No medical negligence in #DeadBabiesScandal, Public Defender reports
Sherine Williams, Gleaner Writer
The Office of the Public Defender has released its long-awaited report on the dead babies scandal at the University Hospital of The West Indies (UHWI) saying it found no evidence of medical negligence.
Instead, the Public Defender says the babies were "unfortunate victims" in an under-resourced medical facility and so, it is recommending that the hospital's Neo-natal Care Unit and the Special Care Nursery be refurbished, and brought up to the standard of a modern medical facility.
IN PHOTO: Public Defender Arlene Harrison- Henry
Between June and October last year, eight premature babies died at the UHWI as a result of the klebsiella or serratia bacteria.
The Office Of the Public Defender says its investigation found that klebsiella and serratia are common infections originating or taking place in hospitals but pre-mature babies are particularly susceptible because of their low birth weight, and undeveloped organs and immune systems.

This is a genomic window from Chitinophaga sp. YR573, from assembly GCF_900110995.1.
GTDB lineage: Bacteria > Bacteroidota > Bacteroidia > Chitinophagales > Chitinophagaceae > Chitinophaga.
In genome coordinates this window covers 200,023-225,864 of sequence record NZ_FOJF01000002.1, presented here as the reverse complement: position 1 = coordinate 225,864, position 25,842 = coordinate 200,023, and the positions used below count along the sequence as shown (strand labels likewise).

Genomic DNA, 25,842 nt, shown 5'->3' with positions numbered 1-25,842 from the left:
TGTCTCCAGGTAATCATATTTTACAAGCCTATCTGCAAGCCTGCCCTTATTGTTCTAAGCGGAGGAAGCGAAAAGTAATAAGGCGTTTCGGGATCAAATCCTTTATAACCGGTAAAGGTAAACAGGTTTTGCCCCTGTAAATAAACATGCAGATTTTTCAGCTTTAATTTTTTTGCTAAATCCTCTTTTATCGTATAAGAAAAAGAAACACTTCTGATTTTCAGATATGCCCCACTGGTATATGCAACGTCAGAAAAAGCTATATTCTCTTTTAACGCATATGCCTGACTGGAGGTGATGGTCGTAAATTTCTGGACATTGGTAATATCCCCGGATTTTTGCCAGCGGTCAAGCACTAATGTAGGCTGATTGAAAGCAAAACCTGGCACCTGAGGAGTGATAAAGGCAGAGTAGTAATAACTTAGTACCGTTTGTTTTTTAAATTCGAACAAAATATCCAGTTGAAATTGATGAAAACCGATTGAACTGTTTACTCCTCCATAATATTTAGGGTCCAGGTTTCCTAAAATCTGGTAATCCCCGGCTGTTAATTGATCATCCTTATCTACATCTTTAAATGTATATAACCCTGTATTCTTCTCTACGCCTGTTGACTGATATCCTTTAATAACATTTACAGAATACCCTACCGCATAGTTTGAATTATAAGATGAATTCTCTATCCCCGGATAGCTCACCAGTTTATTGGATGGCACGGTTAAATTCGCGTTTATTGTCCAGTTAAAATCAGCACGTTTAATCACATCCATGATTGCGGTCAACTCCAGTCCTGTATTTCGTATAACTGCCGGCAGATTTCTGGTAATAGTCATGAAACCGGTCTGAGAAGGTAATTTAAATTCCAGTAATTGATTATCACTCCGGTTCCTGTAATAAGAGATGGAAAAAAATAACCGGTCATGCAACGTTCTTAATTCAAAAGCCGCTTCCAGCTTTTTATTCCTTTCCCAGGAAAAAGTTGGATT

"The staff at the Special Care Nursery and at the Neo-natal Intensive Care Unit performed their duties with skill and diligence, and acted reasonably and responsibly, particularly under the prevailing circumstances," the Public Defender said in the just-released report.
IN PHOTO: The entrance to The University Hospital of the West Indies
The report on the so-called 'dead babies scandal' comes amid new reports of the deaths of four babies at the Victoria Jubilee Hospital in Kingston in the past three months.
The babies died from sepsis as a result of bacteria in the vagina of their mothers.
The Health Ministry has launched an investigation into the deaths and has promised to begin screening all pregnant mothers whose babies are delivered at Jamaica's public hospitals.